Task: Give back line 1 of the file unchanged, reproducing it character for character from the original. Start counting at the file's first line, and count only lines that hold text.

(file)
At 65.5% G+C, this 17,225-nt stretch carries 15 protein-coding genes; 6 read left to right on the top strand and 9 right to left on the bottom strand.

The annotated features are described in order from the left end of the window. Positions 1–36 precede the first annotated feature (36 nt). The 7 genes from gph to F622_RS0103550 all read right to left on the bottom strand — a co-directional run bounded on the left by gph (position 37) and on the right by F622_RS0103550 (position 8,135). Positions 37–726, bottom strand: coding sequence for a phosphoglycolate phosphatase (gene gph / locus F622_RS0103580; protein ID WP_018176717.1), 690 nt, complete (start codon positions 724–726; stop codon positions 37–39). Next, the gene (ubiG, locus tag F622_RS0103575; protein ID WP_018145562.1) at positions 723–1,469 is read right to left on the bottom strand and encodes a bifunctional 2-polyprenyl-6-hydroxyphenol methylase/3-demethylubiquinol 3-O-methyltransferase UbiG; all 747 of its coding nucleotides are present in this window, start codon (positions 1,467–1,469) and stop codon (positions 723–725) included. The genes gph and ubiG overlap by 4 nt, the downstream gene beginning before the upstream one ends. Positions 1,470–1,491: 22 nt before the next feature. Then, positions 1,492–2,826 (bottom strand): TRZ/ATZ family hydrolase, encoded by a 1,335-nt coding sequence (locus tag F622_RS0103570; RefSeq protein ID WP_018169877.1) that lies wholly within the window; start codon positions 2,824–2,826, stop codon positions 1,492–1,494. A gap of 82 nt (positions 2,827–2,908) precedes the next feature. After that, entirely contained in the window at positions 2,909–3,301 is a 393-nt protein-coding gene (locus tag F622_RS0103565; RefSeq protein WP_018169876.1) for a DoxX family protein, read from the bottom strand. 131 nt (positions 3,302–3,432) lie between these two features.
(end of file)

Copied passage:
At 65.5% G+C, this 17,225-nt stretch carries 15 protein-coding genes; 6 read left to right on the top strand and 9 right to left on the bottom strand.